Signal Mountain golfer Peyton Ogle inspires with perseverance on and off course

Cancer survivor gives his all to the game that helped him battle disease

Staff photo by Patrick MacCoon / Signal Mountain junior Peyton Ogle reads the green before a putt during Tuesday's home match against Chattanooga Christian. Ogle shot 1-under-par 71 as the match's medalist.
Staff photo by Patrick MacCoon / Signal Mountain junior Peyton Ogle reads the green before a putt during Tuesday's home match against Chattanooga Christian. Ogle shot 1-under-par 71 as the match's medalist.

Long after everyone else had vacated the course, Peyton Ogle stood on the green in the dark as he worked on his putting stroke. When he finally left Signal Mountain Golf and Country Club, Ogle only grabbed a bite to eat before taking more swings at home, where he has a 60-yard wedge course.

This wasn't an unusual day or extra work brought on by struggles in the short game.

Ogle's passion for golf has been strong throughout his life, and with countless hours poured into his game, he is in the midst of an incredibly consistent junior high school season for the Signal Mountain Eagles.

He has shot at or below par in every match or tournament in which he has competed with the Eagles this year. That includes back-to-back days of shooting 1 under to win East Hamilton's tournament at WindStone Golf Club in Ringgold, which wrapped up Monday, and another impressive round at home Tuesday, when having a few close putts drops could have easily resulted in him shooting 4 under. He was still the match medalist with a 1-under 71.

Before he could even walk, though, Ogle had his own plastic set of golf clubs to play with.

"As early as I can remember, I would watch the Golf Channel with my dad," Ogle said. "Golf is fun for me because it takes strategy and you have to think your way around the course. My love is endless for this sport, and I have fun every time I play and practice."

Those who don't know Ogle's work ethic or history might be surprised by his golf success. The 17-year-old weighs just 130 pounds, but pristine ball striking and a smooth swing allow him to launch the ball with the best of his competition. At the first hole at Signal Mountain on Tuesday, he hit his driver roughly 315 yards into the center of the fairway.

He has defied the odds in other ways, too, enduring and overcoming adversity off the course.

When Ogle was 3 1/2 years old, he was diagnosed with acute lymphoblastic leukemia, a cancer of the blood and bone marrow - and the most common type of cancer in children, according to - which required daily chemotherapy treatments until he was 7. Even as he battled for his life, though, golf helped keep his spirits up.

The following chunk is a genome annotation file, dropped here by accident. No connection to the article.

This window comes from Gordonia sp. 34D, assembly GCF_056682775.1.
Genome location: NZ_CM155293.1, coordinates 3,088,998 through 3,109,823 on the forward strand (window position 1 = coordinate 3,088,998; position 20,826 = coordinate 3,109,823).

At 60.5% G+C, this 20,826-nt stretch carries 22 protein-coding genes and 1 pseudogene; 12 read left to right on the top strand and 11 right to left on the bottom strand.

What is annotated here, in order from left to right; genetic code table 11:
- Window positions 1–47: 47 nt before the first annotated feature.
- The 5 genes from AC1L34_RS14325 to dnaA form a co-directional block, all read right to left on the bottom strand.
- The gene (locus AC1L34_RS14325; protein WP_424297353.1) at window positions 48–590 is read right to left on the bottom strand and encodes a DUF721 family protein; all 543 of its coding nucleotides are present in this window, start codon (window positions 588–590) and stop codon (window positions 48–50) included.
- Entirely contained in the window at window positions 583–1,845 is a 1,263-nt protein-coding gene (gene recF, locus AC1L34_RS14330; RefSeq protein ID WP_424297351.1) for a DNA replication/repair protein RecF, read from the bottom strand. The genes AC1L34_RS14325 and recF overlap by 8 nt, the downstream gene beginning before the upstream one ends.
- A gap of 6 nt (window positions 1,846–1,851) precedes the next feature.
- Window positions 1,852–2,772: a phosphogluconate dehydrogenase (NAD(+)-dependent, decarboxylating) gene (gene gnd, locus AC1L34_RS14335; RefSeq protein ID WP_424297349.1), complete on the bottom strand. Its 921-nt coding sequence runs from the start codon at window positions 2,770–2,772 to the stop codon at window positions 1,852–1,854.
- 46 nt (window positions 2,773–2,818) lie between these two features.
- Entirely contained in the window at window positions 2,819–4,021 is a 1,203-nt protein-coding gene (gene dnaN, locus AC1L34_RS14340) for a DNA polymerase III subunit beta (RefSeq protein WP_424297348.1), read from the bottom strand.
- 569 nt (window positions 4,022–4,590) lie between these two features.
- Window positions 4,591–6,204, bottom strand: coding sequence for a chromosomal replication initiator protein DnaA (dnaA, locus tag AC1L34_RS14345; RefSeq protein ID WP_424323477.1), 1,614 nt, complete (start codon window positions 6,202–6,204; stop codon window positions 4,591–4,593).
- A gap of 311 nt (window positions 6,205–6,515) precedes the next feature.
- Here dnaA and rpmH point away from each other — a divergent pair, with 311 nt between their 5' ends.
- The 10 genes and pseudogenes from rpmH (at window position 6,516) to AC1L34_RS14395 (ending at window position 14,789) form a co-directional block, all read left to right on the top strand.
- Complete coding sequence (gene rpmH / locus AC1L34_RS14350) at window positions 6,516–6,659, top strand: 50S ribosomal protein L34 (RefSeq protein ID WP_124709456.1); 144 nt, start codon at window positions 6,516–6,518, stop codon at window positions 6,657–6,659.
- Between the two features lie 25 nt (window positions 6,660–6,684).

"In the hospital, I had this one room where I could see the Chattanooga Golf and Country Club," Ogle said. "I had a putting green in there, and I would have IVs all over the place, and I would putt. I would watch golf and fantasize over it, and it helped me keep battling because I wanted to grow up to become a great golfer one day."

Ogle has certainly shown the potential of meeting that goal. From being consistently straight with his tee shots to having a phenomenal chipping game and the ability to place iron shots in the middle of the green, his skills have made him one of the most complete youth golfers in the state.

This summer he placed fifth in the AJGA Preview at Sevierville Golf Club's River Course, finished in the top 20 at the Tennessee Junior Amateur Championship and shot 5 under through his first eight holes in another tournament. This past week, he earned all-tournament recognition during the City Prep competition at the Bear Trace at Harrison Bay, where his par round included making a putt longer than 55 feet.

Watching such success been special to his father, Chris Ogle, who considers every day a blessing to see his son go out and do what he loves. Chris recalled a scary moment in which Peyton, being treated for other illnesses on top of cancer, had eight medical staff members attending to him after he "coded" by displaying no pulse.

"When you watch your son get rolled out of a hospital room after he's coded, everything is just a bonus," Chris said. "Peyton has all the potential in the world. His work ethic is like no one else's I've ever seen. The same perseverance and fight that kept him alive is the same perseverance and fight he takes to the golf course every day. It's what he loves. He is a competitor and does what it takes to get the most out of his ability."

Signal Mountain's golf team benefits not only from his golf skills but his leadership. Ogle enjoys spending extra time working with his teammates, including Brayden Helle - an eighth grader whose game, Ogle believes, shows similarities to his at that age.

Eagles golf coach Rodney Mitchell sees a great future ahead for Ogle.

"To be a great golfer, you have to love the game and (believe that) practice is not work, it's fun," Mitchell said. "That's what it is to Peyton. He sets a great example because he works all the time, and in essence that makes the game come natural to him. He is a consistent scorer, and he will only get even better."

Ogle has aspirations of winning an individual TSSAA state championship and adding to his three straight team titles with the Eagles. He also wants to always support the sport that has meant so much to him.

"I can't thank everyone enough who has helped me make it this far," said Ogle, who also works at Signal Mountain Golf and Country Club. "I want to give back as much as I can, and the more you can help others, the better life can be.

"My happy spot is golf. Every day I come out here, I smile and have fun making friendships, helping others and working on my game. You only have one life to live, and this is how I want to spend it."

Contact Patrick MacCoon at Follow him on Twitter @PMacCoon.

Upcoming Events